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Residency Psychiatry, Addictions

February 28, 2012

When people ask me, Why are you going into psychiatry? I have a simple response. Because it's what I love to do. It has always seemed to be what comes most naturally. Combining my medical school education, clinical rotations, and work experiences with my profound love of life, provides me with a strong foundation as a psychiatrist. I feel blessed to have such an opportunity in life where I can combine my spiritual passion for holistic mental health with that of a professional scientist working on behalf of the public interest by caring for patients biological, psychological, and social wellbeing.

Most intrigued with the profound challenges confronting America in terms of public health, I minored in college in Health Education and Promotion. My career goals include being a part of a residency program that will develop my clinical and technical skills, promote patient education, and encourage participation in community service. My ideal residency program would be characterized by a good balance of pharmacotherapy with psychotherapy, working with children and adolescents, and the possibility of cross cultural opportunities. I would strive to break down barriers towards psychiatric care including overcoming negative stereotypes and stigmas. My greatest joy would be to successfully promote healthy changes in people's lives that help to empower them to achieve their lifelong dreams.

As a volunteer student counselor during my University years, speaking to students individually and in groups about drug prevention, sexual health awareness, physical and emotional abuse, I feel that I found my stride at what I do best and the area in which I can make my greatest contribution to society. I am most distinguished by my enthusiasm and fervor to help others, educate them, providing guidance with empathy and compassion. Perhaps the most defining encounter for my professional development has been my work experience for the past year at The XXXX Center, a drug rehabilitation center were I have been able to develop a comprehensive focus on the complex interplay between physical and mental health, especially the painful process of detoxification from drugs. Along with the attending physician, I have been in charge of the chemically dependent patient's detoxification from alcohol and others drugs combined with their ongoing medical stabilization: from the initial detoxification period throughout their 28-day program. After their initial stabilization, I continue with their care particularly mindful of and sensitive to the complexity involved with the dual diagnosis patient. Patient education in group counseling and private sessions are also my responsibility.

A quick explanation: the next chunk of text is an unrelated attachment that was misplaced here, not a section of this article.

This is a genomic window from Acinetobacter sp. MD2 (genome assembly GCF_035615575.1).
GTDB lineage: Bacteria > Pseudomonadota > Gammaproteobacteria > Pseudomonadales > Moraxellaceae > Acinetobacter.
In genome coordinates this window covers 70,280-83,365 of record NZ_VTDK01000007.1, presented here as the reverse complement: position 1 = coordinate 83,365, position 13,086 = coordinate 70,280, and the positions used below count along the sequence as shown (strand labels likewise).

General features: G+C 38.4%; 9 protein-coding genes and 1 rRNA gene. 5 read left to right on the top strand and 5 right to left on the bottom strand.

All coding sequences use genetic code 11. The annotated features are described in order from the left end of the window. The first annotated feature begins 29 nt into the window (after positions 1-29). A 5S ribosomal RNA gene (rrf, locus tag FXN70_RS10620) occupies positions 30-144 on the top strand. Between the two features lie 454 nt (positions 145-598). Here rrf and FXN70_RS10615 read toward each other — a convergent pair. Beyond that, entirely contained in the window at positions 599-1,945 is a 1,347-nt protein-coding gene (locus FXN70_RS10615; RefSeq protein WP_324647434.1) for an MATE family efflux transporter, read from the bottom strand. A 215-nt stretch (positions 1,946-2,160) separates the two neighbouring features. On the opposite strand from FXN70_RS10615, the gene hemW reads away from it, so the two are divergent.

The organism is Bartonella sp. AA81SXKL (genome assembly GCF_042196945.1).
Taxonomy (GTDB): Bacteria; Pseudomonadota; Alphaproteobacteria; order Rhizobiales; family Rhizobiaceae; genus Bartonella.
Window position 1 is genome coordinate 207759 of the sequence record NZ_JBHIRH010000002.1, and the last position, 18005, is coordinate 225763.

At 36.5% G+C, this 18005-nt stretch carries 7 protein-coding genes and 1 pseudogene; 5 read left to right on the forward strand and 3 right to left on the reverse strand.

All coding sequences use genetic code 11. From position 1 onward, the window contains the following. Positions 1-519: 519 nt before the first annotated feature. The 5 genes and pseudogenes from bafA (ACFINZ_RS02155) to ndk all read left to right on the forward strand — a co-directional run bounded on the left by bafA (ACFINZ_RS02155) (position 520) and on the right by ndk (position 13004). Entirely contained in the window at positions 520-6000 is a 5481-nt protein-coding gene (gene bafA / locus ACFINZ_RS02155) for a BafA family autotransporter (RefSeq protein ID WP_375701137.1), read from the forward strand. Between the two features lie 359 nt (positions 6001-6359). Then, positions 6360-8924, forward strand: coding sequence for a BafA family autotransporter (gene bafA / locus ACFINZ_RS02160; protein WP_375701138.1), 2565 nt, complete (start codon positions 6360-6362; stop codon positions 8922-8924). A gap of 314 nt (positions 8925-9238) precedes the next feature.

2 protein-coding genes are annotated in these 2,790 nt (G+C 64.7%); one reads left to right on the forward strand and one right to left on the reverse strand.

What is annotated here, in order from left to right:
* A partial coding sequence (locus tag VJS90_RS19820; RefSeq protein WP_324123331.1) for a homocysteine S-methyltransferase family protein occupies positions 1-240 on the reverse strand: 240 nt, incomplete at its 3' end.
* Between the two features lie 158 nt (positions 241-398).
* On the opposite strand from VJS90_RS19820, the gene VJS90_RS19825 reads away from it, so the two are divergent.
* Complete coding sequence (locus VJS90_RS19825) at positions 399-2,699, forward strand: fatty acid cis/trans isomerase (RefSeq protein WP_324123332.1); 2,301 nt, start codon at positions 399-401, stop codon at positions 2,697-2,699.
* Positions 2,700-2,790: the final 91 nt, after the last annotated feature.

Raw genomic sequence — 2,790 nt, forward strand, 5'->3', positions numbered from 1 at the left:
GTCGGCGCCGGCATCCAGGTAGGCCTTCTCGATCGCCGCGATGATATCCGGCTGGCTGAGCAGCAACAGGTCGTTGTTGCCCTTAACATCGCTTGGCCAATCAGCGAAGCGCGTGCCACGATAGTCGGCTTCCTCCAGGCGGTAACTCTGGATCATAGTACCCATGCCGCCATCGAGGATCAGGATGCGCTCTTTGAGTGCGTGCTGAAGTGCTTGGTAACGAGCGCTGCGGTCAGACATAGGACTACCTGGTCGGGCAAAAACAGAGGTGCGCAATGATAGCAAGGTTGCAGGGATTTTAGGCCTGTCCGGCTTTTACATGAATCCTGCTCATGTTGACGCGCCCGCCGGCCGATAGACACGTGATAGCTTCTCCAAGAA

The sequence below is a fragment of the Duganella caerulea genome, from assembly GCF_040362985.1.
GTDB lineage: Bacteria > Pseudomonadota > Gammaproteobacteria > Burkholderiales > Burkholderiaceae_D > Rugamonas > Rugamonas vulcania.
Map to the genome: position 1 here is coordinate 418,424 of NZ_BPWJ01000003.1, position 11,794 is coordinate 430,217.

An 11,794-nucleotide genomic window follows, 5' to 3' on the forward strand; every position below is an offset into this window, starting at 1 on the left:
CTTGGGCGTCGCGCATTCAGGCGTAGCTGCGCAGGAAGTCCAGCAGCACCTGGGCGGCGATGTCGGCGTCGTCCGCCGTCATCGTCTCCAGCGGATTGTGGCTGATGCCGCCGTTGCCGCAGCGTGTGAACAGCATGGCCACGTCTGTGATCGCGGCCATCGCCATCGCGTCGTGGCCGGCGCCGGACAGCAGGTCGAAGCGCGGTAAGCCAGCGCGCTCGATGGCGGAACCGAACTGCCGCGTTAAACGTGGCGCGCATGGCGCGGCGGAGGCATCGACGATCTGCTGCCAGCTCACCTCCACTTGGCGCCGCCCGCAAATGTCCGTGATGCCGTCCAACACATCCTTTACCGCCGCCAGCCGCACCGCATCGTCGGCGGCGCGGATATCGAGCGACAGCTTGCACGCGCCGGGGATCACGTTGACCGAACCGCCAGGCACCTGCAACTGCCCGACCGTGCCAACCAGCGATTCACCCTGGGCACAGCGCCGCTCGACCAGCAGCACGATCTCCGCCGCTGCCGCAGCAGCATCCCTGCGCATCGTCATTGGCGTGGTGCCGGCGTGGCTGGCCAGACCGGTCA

I develop comprehensive treatment plans highly specific to the needs and special circumstances of each patient.  I am also the director of our smoking cessation program, using the model of alcoholics anonymous and the 12 step program of recovery. My professional experiences as both a medical doctor and a counselor have provided me with great insight and empathy, developing precisely those skills that are so indispensable to any psychiatrist.

My own personal life experiences with loved ones, one with Alzheimer's disease and another struggling daily to live with immune-compromised health issues, has also taught me invaluable lessons. I have learned that life is indeed short and that it is imperative that we live out our dreams and push through our fear--together. I offer to your program my rich enthusiasm, strong work ethic, and ability to work well as a team player, someone who is totally committed, eager, and well qualified to join your team.

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